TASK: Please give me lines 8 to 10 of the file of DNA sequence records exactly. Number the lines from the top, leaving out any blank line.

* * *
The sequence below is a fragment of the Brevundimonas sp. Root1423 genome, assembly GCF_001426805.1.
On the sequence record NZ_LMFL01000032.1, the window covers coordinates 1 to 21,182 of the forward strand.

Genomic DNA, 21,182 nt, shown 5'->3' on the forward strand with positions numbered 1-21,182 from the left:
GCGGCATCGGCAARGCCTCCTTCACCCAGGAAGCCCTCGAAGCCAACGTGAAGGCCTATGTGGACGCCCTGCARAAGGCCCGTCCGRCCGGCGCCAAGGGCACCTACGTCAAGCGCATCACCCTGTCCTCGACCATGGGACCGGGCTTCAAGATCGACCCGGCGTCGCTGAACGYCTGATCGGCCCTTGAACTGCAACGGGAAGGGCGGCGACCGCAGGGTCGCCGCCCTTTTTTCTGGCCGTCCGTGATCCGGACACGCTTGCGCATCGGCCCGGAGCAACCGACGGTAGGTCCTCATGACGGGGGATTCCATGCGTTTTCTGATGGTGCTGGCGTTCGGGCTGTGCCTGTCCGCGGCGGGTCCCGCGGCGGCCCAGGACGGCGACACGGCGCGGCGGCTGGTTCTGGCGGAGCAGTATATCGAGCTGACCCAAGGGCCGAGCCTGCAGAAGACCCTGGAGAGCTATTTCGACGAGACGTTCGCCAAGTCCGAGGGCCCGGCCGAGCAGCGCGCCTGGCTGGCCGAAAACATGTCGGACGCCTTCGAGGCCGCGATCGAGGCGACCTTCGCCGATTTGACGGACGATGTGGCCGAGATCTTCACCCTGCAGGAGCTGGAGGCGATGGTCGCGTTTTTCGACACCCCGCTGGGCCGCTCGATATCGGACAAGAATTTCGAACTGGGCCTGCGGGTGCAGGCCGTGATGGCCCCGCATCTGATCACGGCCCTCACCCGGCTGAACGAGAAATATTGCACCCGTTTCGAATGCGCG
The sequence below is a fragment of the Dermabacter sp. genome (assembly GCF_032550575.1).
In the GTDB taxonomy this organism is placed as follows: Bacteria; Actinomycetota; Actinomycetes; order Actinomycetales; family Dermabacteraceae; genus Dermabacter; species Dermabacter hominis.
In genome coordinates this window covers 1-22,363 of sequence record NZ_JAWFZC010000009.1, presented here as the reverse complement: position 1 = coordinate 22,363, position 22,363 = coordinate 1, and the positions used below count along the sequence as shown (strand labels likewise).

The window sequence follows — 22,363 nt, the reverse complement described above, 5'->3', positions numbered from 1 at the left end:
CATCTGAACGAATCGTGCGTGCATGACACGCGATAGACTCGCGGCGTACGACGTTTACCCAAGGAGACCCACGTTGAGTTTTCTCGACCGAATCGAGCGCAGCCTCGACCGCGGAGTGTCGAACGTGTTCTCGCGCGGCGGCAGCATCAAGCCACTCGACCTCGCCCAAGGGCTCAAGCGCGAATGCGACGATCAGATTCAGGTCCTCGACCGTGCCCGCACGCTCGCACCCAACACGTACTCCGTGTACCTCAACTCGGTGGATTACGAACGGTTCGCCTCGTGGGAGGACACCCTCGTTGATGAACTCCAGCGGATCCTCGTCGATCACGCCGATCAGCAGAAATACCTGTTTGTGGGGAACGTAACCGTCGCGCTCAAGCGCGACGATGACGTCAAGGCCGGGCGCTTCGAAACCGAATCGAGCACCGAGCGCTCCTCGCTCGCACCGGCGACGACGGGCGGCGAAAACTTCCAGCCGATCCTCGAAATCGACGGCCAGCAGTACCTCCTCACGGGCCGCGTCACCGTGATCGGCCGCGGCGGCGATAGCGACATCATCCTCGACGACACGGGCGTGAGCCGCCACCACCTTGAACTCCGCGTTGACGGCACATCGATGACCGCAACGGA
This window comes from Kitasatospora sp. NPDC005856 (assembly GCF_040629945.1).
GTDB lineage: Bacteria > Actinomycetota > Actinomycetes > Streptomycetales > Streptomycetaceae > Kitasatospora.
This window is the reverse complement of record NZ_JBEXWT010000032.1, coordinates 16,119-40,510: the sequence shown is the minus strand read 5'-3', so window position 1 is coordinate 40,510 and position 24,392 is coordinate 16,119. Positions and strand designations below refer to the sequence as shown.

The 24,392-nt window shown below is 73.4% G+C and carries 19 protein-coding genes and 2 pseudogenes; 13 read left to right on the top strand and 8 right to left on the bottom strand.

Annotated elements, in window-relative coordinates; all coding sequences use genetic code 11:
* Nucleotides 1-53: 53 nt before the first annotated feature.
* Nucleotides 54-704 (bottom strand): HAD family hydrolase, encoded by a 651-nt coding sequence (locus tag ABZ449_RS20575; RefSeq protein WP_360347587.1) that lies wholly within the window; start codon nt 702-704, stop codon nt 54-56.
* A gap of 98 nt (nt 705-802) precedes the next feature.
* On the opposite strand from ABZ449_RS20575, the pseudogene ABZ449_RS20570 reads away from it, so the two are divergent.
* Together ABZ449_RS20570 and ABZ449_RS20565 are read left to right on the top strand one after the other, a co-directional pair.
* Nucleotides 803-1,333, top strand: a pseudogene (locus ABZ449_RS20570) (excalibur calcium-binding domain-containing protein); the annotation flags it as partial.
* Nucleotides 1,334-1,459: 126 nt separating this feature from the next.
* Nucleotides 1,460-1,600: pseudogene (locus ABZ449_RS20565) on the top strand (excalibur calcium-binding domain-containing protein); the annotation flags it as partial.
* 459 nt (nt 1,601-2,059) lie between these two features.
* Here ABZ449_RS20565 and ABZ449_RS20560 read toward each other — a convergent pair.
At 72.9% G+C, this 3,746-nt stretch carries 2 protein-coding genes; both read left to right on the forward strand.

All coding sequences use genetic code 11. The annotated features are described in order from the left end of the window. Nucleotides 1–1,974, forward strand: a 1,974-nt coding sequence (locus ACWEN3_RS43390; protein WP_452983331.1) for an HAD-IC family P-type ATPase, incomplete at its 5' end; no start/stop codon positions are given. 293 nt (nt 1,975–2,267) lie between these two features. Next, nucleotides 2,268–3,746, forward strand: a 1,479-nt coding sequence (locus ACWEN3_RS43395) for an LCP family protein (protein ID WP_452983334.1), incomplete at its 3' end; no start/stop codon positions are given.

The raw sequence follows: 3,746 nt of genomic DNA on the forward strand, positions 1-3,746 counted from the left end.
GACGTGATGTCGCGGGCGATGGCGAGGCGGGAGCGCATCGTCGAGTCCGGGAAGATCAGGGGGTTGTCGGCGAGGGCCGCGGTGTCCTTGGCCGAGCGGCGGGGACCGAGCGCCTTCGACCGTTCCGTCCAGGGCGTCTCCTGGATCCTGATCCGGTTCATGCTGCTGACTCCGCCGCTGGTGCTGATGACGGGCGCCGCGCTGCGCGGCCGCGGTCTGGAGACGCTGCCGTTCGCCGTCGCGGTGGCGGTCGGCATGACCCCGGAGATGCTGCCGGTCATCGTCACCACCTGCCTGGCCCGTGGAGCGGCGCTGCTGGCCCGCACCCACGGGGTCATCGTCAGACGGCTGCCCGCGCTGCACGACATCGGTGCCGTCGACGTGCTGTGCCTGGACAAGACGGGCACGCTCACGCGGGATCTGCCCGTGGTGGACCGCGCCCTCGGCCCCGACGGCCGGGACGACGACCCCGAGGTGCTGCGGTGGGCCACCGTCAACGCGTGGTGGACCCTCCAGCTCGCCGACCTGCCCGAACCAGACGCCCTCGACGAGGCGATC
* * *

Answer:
The window sequence follows — 22,363 nt, the reverse complement described above, 5'->3', positions numbered from 1 at the left end:
CATCTGAACGAATCGTGCGTGCATGACACGCGATAGACTCGCGGCGTACGACGTTTACCCAAGGAGACCCACGTTGAGTTTTCTCGACCGAATCGAGCGCAGCCTCGACCGCGGAGTGTCGAACGTGTTCTCGCGCGGCGGCAGCATCAAGCCACTCGACCTCGCCCAAGGGCTCAAGCGCGAATGCGACGATCAGATTCAGGTCCTCGACCGTGCCCGCACGCTCGCACCCAACACGTACTCCGTGTACCTCAACTCGGTGGATTACGAACGGTTCGCCTCGTGGGAGGACACCCTCGTTGATGAACTCCAGCGGATCCTCGTCGATCACGCCGATCAGCAGAAATACCTGTTTGTGGGGAACGTAACCGTCGCGCTCAAGCGCGACGATGACGTCAAGGCCGGGCGCTTCGAAACCGAATCGAGCACCGAGCGCTCCTCGCTCGCACCGGCGACGACGGGCGGCGAAAACTTCCAGCCGATCCTCGAAATCGACGGCCAGCAGTACCTCCTCACGGGCCGCGTCACCGTGATCGGCCGCGGCGGCGATAGCGACATCATCCTCGACGACACGGGCGTGAGCCGCCACCACCTTGAACTCCGCGTTGACGGCACATCGATGACCGCAACGGA
This window comes from Kitasatospora sp. NPDC005856 (assembly GCF_040629945.1).